Forget the silly spelling of the name – this is a serious place. We had to wait a few minutes for our reservation. The manager did try to speed things along, offering us seats at the chef’s table, but we declined preferring a “proper” table.
It’s an upscale place, the menu having its own caviar and salami sections. For starters, one of us went with a raw vegetable salad – fine shavings of carrot and asparagus, together with frisee. Dressing was a light and very fresh citrus vinaigrette. The other starter was house made country pate. Bang-on for flavour, although the texture was much smoother than a French pate de campagne. There were very good accompaniments – nuts, pickles, chutney… And there was good bread for both of us – a wheat roll and another than had used duck fat in the baking.
Tuna was given an interesting spin. There had been a light marination in what was a sort of BBQ sauce. It had then been lightly seared so that it remained mainly raw. And there were cheffy twists on the BBQ theme, with corn cakes, as light as a feather, an excellent coleslaw with only a tiny amount of dressing and a little scattering of BBQ beans. It was all rather clever. And all very tasty.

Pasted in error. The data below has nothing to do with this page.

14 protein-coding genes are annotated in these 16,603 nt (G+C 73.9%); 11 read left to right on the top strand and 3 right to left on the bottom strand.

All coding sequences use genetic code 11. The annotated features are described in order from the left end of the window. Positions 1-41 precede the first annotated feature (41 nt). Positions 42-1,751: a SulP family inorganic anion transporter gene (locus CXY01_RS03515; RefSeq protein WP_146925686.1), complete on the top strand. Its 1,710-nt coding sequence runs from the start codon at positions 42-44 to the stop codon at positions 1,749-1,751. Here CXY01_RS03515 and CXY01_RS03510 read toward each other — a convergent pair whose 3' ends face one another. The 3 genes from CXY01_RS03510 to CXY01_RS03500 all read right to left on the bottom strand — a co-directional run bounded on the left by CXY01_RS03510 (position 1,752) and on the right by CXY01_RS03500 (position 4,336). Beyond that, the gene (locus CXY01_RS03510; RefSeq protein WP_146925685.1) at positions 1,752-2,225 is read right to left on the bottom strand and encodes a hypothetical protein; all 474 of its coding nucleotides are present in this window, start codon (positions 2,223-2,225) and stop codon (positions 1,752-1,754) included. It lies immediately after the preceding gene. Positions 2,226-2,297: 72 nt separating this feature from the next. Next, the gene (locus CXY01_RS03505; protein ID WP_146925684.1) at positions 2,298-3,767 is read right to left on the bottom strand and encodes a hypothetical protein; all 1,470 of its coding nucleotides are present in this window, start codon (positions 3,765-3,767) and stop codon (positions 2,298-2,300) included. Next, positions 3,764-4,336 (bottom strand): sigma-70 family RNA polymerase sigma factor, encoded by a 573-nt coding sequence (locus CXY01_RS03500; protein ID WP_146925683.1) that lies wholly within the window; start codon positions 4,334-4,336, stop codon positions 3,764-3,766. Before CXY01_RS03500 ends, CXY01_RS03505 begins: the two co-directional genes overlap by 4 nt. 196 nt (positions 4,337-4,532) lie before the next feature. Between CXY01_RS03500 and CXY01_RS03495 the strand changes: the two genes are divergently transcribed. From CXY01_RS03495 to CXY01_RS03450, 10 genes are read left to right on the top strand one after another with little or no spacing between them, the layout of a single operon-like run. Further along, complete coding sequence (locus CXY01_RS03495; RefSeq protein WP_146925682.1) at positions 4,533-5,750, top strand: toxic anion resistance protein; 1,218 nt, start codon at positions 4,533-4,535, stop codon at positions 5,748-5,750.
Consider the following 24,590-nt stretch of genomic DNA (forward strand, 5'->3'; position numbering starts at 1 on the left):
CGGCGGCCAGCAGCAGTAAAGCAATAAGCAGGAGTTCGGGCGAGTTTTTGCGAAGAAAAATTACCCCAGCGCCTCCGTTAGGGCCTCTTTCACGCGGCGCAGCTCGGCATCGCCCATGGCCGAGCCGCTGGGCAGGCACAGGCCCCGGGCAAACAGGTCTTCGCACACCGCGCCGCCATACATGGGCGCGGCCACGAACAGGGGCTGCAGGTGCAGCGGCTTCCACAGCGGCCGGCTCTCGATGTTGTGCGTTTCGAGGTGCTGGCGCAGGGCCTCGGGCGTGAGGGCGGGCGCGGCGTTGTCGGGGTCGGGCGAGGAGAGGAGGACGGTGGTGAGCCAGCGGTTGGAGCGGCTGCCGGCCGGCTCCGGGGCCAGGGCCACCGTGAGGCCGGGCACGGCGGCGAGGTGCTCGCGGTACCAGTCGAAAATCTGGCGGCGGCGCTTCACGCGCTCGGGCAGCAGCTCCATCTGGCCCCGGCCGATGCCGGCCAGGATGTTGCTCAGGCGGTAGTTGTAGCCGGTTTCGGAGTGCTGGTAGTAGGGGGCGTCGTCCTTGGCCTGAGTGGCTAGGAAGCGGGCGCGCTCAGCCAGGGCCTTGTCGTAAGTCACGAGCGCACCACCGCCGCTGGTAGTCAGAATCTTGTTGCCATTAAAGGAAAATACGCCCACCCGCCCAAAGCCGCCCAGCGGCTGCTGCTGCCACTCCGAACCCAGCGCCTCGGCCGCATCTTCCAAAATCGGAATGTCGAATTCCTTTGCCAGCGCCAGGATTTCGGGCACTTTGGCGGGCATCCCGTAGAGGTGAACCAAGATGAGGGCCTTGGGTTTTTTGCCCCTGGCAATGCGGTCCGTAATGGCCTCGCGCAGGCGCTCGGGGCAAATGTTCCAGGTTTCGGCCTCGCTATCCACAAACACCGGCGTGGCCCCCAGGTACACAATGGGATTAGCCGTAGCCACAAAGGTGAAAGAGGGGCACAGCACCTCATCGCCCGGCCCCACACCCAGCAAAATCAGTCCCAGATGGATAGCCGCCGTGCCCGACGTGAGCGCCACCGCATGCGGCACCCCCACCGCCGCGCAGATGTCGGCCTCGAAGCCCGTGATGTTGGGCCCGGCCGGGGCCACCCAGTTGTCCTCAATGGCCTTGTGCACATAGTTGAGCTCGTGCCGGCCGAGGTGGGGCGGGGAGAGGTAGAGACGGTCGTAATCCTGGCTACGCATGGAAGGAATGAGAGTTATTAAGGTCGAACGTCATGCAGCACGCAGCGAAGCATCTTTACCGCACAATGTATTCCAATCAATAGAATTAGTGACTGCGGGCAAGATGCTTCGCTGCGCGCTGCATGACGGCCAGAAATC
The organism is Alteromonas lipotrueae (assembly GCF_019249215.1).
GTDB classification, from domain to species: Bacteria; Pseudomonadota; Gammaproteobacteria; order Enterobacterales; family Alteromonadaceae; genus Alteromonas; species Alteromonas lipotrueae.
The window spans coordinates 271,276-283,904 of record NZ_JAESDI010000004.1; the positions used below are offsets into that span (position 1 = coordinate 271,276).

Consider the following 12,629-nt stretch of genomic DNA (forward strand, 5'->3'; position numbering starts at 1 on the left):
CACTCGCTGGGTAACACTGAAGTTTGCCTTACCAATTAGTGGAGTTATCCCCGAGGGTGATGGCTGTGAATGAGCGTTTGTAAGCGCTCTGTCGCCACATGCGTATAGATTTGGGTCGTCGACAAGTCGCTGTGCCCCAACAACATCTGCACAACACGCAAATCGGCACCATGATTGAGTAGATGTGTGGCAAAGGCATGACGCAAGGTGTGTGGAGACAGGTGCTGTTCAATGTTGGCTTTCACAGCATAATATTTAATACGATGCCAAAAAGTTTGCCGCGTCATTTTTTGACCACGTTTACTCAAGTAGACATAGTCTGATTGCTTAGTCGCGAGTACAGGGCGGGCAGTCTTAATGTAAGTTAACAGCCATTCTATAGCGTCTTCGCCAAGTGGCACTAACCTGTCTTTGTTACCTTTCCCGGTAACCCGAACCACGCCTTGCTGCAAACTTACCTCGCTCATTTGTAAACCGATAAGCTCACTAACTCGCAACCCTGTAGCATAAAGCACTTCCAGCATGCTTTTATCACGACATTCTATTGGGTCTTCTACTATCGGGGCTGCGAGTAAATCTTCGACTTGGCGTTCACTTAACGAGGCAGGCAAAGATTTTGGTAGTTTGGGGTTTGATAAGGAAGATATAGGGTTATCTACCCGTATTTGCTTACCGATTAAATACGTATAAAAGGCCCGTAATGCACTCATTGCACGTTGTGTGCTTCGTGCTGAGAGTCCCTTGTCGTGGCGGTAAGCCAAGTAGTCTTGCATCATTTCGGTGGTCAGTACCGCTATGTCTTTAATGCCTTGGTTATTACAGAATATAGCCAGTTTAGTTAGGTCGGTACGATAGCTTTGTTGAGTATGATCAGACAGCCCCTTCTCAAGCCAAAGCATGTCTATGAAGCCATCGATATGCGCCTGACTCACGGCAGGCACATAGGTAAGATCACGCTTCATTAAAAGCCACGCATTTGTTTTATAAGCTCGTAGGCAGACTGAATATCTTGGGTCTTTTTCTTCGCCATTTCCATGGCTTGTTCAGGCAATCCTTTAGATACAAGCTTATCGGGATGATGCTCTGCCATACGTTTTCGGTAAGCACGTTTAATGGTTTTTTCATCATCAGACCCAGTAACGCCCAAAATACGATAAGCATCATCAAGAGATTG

Across the table, another cheffy take, this time with lasagne. This wasn’t sheets of pasta built up into a stack, but folded casually across the plate mixed with the cheese sauce – the cheese was caciocavallo. In between were cubes of aubergine and chunks of cherry tomato. A drizzle of pesto across the top finished it off.
Desserts were simplicity itself. Or, at least, looked simple. A single ball of peanut butter ice cream for one of us. A single ball of satsuma sorbet for the other. Both house made and absolutely delicious. A real credit to the pastry chef.
And, to finish, some OK petit fours.
Of course, food like this does not come cheap. And with the current sterling/dollar exchange rate pricing is a real killer. But this food is worth every penny.